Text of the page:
- The hook. Do you have a strong and interesting hook? If you do, use it. Remember, a hook must ask a big question.
Think about what each chapter will do to help the character make his way toward the goal. Having a sense of purpose for the chapter will help you avoid wasting time, going off-track, and writing things that will be cut in a final draft. Consider if the chapter is in the antagonist’s viewpoint, or is it part of the subplot? What’s the purpose of the chapter? This can be a mental thing that just flows, or it might need a bit of thought.
To develop each chapter, think about what chain of events does the opening paragraph set in motion? What changes will take place? How will you use the main character’s five senses? How will you answer the 5 W’s (who, what, where, when, and why—along with how) as the chapter begins through to the ending.
Ending the Chapter
Ending a chapter can be hard. How do you taper the scene down to a closing point? Here are three places where a chapter break makes sense:
- Just before something exciting happens at a scene’s climax. This leaves a cliff hanger and is an automatic page turner for the reader.
- After the climatic event that brings a minor or chapter arc to an end. This is helpful if the climax has been exciting or tense. The chapter break there is the ideal time to give the reader a break or a pause to take it all in.
- Right after a development between two characters, one character might tell something that’s literally a bombshell. This ending has a sense of importance and stopping there is a great cliff hanger. Remember: What happens next must be more important and interesting than what’s just happened.
Should you include a prologue or jump right into the story? That is the question.
A prologue comes before the first chapter. It can be a few lines or many pages long. Although, if you’re writing a long prologue, consider making it the first chapter. The prologue is often used to set up the story, dealing with things that happened in the character’s life before the story begins. Does info dump sound familiar? Adding this information shouldn’t be done by using a prologue.
Most editors don’t want to see a prologue that is only backstory. Prologues are often ignored and are out of fashion in the editing and reading communities. Most readers want to jump into the story and won’t read the prologue.
As the author, you need to know the history of each character; the reader doesn’t. You can slip bits of backstory in when and where it is needed for clarity.
If you decide to use a prologue, keep it short and concise. Don’t ramble. If your prologue serves as an introduction, make it relevant and compelling. Prologues shouldn’t repeat the book’s blurb. Remember, prologues are often ignored and are out of fashion.
The Pros of Using a Prologue
- It introduces elements that are difficult to deal with without an info dump.
- It can reveal character motivation.
- It can set the tone of the story.
- It can set up questions in the reader’s mind.
- It can provide story direction or focus with a few words.
The Cons of Prologues
- It delays the start of the story.
- It brings in characters and events that might not come into the story for a long time.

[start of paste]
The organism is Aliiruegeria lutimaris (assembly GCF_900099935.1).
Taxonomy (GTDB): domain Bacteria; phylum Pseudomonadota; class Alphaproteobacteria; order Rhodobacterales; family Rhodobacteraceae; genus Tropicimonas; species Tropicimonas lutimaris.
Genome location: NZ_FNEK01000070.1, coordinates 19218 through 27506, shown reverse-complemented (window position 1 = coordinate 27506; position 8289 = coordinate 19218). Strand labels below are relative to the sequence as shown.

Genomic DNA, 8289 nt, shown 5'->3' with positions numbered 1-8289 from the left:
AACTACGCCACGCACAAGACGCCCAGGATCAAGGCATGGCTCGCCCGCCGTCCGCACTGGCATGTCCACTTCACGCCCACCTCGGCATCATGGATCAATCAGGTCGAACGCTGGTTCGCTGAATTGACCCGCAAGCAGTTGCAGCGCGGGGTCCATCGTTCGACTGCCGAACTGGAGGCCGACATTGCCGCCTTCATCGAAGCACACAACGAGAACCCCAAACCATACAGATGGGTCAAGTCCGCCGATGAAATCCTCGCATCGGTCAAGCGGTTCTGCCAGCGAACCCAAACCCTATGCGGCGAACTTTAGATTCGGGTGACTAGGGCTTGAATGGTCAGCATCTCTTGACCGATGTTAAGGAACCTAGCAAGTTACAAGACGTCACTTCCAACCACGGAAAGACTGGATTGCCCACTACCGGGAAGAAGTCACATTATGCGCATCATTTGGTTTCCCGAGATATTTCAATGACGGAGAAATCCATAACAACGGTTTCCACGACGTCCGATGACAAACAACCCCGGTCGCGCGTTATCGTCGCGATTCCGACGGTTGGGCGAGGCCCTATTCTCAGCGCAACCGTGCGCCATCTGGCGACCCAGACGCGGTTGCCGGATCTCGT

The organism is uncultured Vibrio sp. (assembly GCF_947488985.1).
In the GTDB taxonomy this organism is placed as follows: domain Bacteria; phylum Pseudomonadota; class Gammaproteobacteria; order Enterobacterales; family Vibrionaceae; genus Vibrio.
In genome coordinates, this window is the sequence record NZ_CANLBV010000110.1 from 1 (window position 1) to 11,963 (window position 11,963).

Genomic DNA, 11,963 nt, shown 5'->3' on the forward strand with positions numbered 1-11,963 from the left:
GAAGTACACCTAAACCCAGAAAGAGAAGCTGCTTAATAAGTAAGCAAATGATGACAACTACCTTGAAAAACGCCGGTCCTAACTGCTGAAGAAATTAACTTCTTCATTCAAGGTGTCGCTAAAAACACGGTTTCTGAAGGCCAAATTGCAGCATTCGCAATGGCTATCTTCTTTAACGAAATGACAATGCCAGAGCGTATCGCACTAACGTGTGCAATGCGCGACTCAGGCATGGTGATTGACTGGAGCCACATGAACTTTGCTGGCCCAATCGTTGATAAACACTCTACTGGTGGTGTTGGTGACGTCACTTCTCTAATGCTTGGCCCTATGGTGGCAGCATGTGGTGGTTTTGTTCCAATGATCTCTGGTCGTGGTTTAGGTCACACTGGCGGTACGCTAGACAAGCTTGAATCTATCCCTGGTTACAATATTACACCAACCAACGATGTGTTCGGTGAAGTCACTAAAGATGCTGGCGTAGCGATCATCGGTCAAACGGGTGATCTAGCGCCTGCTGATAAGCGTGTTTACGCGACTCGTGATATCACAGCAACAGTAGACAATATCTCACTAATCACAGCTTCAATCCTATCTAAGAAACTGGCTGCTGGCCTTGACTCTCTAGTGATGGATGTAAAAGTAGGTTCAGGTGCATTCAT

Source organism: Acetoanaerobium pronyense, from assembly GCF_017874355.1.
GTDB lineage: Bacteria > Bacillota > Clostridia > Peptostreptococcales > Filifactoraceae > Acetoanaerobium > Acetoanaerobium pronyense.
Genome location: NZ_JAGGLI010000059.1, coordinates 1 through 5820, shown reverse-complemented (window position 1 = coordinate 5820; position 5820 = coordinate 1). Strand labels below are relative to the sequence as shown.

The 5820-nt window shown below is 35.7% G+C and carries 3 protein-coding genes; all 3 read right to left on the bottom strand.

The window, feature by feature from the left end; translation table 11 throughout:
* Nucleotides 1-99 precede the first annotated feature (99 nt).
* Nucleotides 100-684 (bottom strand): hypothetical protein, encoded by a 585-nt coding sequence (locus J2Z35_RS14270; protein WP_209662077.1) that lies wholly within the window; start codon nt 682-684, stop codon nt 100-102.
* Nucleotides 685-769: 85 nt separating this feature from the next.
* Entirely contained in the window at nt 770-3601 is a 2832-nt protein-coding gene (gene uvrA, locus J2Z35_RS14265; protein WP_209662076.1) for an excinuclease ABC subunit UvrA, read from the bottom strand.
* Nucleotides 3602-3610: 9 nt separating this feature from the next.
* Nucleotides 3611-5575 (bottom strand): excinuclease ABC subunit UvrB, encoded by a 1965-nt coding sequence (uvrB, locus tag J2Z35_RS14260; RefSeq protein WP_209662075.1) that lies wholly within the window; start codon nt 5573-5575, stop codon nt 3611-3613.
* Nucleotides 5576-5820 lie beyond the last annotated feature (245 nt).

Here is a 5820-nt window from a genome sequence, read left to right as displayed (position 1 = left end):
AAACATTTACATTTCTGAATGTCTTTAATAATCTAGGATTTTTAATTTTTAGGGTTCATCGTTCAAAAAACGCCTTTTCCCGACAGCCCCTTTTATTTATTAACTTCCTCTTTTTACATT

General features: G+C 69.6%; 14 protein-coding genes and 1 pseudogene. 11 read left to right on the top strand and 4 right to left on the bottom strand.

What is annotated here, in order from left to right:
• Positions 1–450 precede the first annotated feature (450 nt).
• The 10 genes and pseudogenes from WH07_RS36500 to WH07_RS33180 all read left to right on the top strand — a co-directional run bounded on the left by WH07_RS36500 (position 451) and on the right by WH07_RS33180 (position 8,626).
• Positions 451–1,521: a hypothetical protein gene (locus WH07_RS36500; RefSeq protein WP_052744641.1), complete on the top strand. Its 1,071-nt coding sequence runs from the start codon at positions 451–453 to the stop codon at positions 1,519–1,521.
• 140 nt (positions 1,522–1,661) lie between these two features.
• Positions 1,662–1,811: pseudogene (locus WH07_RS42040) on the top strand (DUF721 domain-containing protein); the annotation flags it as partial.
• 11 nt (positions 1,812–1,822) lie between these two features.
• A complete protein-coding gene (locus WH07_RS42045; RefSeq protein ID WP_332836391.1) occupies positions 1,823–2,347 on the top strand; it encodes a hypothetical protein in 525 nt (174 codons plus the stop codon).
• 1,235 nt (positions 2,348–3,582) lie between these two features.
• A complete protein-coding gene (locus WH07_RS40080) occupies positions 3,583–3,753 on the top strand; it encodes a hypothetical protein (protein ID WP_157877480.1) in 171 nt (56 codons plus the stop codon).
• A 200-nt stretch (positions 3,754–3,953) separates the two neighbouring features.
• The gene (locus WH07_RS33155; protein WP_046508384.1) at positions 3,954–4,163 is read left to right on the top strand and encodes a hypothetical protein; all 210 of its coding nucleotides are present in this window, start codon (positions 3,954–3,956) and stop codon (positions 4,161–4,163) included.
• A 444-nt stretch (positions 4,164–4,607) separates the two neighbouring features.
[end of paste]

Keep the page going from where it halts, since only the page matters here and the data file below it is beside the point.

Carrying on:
- It can divide the reader’s focus. The reader will wait for the backlog to come into play when his attention should be on the story as it unfolds.
- It can show a different direction than is intended for the story.
You are the author of the story and must do whatever the story calls for. Listen to people’s advice and comments, but, at the end of the day, it’s your story. If your prologue entertains and works, keep it. If it doesn’t, toss it.
The First Chapter
- The stage must be set.
- The protagonist must be introduced.
- The hook is set.
- Is there a theme? Introduce it.
- The inciting incident should happen and produce a goal with high stakes for failure.
- The character takes up the challenge and accepts the goal.
- Warning: Don’t start your story too soon.
Setting the Stage
Keep in mind that you are not James Michener, who started his books with geological and anthropological facts of how places like Hawaii, Alaska, and Texas came to be. Unless you have the time to research such detailed facts or are building an alien world, leave that type of beginning to Mitchener.
Readers want to know where and when the story takes place. They need that information to put themselves into the character’s shoes. To set them in the story, you must be as familiar with the setting as you are with your neighborhood.
“The author must know his countryside, whether real or imaginary, like the back of his hand.” Robert Louis Stevenson.
Don’t use a lot of description or a preamble. Do give specific details to make the who, what, where, and when multi-dimensional to the reader. It’s the quality, not the quantity of descriptions that matter. Don’t recite a laundry list. No one has time for that. Pick a few well-chosen details and let the rest go. Instead of describing every facet of an oak tree, mention the bark that looks like the face of an old man, or the treehouse where a child died years ago.
Don’t become so enamored with the setting that it overwhelms the story.
It’s the character’s world, and you can use the character’s voice in dialogue or internally to describe it. What does he see, hear, feel, smell?
An example would be: John shivered as he walked through a heavy fog that blurred the details of his Sierra foothills hometown. That answers who and where. You can expand on that later, and tell if it’s in the southern, central, or northern Sierras and on which side of the mountains, east or west.
When a new scene moves to another place, use transitions, and describe where the character is and how much time has passed. It will frustrate your reader if they don’t know where or when different events are taking place. Keep it linear and don’t jump around; and keep your reader in the loop.